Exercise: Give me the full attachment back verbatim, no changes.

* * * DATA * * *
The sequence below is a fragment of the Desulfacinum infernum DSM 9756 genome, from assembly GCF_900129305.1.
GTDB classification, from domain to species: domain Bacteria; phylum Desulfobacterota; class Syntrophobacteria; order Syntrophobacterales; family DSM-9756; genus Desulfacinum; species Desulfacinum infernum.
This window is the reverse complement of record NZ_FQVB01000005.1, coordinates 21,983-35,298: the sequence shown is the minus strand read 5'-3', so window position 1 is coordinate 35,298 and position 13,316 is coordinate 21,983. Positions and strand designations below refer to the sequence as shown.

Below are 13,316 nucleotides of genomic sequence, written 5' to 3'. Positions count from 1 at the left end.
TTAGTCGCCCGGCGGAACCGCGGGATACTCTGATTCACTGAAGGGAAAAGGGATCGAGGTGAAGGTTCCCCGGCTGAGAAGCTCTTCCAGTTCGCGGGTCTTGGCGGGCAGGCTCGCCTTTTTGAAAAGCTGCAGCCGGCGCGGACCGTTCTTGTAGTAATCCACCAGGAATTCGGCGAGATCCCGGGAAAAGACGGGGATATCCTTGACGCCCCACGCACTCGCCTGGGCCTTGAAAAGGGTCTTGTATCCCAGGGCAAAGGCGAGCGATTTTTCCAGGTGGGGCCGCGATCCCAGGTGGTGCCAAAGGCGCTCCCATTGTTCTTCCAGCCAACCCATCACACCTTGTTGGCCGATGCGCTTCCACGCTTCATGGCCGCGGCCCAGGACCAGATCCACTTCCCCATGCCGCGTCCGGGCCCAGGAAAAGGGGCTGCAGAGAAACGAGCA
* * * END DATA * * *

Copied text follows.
The sequence below is a fragment of the Desulfacinum infernum DSM 9756 genome, from assembly GCF_900129305.1.
GTDB classification, from domain to species: domain Bacteria; phylum Desulfobacterota; class Syntrophobacteria; order Syntrophobacterales; family DSM-9756; genus Desulfacinum; species Desulfacinum infernum.
This window is the reverse complement of record NZ_FQVB01000005.1, coordinates 21,983-35,298: the sequence shown is the minus strand read 5'-3', so window position 1 is coordinate 35,298 and position 13,316 is coordinate 21,983. Positions and strand designations below refer to the sequence as shown.

Below are 13,316 nucleotides of genomic sequence, written 5' to 3'. Positions count from 1 at the left end.
TTAGTCGCCCGGCGGAACCGCGGGATACTCTGATTCACTGAAGGGAAAAGGGATCGAGGTGAAGGTTCCCCGGCTGAGAAGCTCTTCCAGTTCGCGGGTCTTGGCGGGCAGGCTCGCCTTTTTGAAAAGCTGCAGCCGGCGCGGACCGTTCTTGTAGTAATCCACCAGGAATTCGGCGAGATCCCGGGAAAAGACGGGGATATCCTTGACGCCCCACGCACTCGCCTGGGCCTTGAAAAGGGTCTTGTATCCCAGGGCAAAGGCGAGCGATTTTTCCAGGTGGGGCCGCGATCCCAGGTGGTGCCAAAGGCGCTCCCATTGTTCTTCCAGCCAACCCATCACACCTTGTTGGCCGATGCGCTTCCACGCTTCATGGCCGCGGCCCAGGACCAGATCCACTTCCCCATGCCGCGTCCGGGCCCAGGAAAAGGGGCTGCAGAGAAACGAGCA